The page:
You don't mention what kind of sports - is the 70-300 sufficient for what you shoot? Or do you need something faster/something longer? Do you need the 10fps of the D500?
    Going FX would require some big investment; at least one camera body, a 24-70/2.8 and a 70-200/2.8; that's easily $6K+ just to get going. Your DX system could do backup duty.
    Would consider a D500 only if sports was the main focus - but it appears that you are focusing on weddings and portraits - so a D750 would be the better option (if you indeed go FX). Staying with DX is definitely the less costly option - and unless your sports shooting requires a D500, I think two D7200 would serve your better.
     
  8. I would not get a D500 for weddings. For sports & wildlife, it's perfect. Whatever you get to do weddings, you need TWO of them. I did weddings for two years with a pair of D7100. They worked just fine. I was in it to make money, not spend money.
    I know about the extra cost of the full frame and am willing to invest....if the image quality would justify it. I'm a enthusiast wanting to go pro and would like to know if FX is really necessary.​
    Necessary? No, it is not. Not one of my customers can tell the difference between images made with my D7100 or D800E under normal shooting conditions for weddings/portraits. Consider that even the D7100 has higher image quality than what I was getting just a dozen years ago from a Hassleblad (and people raved about that at the time.) I did eventually buy a D800E, mainly so I could use the Nikon 24mm PC-E lens, and partly so I could make very big enlargements (20 in. and larger.) If you don't routinely do either, keep in mind NO ONE will pay you more because you use a D810 rather than a D7200. You will spend more money but not make any more. It's a business fact. I would suggest starting with a solid base of lenses and lighting system, and begin building up your business first. I'm speaking from experience here. BTW, making money with photography is much more about people skills and not so much camera gear. The thing about gear is to have a back up for EVERY THING. It's very expensive, but they won't stop a wedding because you dropped a lens or your only camera got stolen etc.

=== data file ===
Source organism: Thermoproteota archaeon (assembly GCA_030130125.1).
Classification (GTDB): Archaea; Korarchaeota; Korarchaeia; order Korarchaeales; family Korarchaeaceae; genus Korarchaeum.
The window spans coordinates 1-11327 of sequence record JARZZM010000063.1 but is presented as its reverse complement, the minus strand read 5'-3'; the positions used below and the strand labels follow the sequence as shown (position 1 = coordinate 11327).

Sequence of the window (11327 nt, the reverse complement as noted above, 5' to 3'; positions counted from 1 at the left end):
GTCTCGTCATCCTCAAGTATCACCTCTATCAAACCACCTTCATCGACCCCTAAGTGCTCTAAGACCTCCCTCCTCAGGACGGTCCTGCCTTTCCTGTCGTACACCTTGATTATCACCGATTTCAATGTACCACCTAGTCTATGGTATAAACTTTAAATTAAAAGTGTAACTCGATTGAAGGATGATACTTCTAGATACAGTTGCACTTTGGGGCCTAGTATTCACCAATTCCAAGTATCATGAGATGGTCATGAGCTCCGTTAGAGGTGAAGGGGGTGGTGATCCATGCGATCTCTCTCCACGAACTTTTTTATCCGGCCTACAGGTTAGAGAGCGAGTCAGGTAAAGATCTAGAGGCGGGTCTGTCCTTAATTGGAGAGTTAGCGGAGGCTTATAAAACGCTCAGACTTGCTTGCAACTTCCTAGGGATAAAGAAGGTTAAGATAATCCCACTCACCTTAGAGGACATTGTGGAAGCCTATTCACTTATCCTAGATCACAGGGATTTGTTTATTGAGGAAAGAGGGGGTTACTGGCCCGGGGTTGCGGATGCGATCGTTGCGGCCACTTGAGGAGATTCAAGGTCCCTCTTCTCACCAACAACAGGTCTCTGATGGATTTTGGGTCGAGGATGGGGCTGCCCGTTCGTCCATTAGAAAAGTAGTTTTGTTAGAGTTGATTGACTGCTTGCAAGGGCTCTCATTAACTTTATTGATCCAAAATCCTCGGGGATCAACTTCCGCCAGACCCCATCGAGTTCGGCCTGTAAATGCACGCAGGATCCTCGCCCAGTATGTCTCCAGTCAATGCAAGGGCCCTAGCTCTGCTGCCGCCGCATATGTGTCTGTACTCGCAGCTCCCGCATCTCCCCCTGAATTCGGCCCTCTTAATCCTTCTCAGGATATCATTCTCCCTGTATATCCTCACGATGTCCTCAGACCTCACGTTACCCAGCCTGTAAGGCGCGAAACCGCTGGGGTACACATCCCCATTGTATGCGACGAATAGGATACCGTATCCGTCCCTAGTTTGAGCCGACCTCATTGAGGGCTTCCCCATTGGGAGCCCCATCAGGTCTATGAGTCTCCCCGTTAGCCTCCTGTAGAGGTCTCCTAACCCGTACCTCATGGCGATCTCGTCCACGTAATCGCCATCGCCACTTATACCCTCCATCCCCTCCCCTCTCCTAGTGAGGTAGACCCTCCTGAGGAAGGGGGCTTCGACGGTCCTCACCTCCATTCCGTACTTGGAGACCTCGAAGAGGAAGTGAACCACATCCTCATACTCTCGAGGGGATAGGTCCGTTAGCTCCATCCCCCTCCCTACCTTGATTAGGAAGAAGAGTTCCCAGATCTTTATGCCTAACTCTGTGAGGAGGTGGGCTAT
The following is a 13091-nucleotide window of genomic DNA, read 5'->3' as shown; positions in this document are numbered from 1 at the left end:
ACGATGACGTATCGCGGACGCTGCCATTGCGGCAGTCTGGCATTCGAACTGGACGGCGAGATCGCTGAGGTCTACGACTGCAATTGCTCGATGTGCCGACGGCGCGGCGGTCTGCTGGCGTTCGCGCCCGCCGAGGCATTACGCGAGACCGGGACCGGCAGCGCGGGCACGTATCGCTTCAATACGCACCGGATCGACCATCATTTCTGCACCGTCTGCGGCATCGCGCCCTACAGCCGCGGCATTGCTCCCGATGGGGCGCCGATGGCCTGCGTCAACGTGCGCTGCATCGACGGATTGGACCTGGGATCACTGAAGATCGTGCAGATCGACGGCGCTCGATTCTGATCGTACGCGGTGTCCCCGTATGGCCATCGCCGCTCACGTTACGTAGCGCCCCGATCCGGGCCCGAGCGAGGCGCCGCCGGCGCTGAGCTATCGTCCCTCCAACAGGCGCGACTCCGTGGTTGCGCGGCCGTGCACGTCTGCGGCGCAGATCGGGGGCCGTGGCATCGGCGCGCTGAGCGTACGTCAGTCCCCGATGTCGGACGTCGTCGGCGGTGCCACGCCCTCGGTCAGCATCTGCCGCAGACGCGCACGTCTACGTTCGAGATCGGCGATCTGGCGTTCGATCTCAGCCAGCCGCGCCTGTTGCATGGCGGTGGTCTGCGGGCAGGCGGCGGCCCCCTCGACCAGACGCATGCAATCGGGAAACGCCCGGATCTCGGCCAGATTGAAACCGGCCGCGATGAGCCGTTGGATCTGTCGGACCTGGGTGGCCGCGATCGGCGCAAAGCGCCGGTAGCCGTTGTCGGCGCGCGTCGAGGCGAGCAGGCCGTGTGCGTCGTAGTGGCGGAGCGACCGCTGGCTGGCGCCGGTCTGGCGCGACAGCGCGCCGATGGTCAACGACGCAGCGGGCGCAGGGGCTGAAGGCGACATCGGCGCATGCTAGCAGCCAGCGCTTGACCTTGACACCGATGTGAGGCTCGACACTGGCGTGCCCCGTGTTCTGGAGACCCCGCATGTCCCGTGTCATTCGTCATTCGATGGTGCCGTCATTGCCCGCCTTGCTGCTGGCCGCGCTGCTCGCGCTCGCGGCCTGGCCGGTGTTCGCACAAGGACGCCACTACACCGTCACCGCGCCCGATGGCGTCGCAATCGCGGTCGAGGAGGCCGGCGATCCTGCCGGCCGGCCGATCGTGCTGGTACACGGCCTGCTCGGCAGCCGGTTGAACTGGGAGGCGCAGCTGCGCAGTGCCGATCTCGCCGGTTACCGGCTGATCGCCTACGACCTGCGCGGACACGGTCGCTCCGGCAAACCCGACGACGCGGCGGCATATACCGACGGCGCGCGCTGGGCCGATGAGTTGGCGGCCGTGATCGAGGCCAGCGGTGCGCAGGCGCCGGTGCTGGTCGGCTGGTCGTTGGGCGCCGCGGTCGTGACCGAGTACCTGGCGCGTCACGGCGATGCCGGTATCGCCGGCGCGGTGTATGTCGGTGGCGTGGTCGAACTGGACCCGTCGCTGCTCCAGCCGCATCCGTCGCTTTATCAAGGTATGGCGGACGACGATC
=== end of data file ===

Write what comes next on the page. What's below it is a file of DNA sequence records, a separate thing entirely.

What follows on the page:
Kent in SD
     
  9. Going FX would require some big investment; at least one camera body​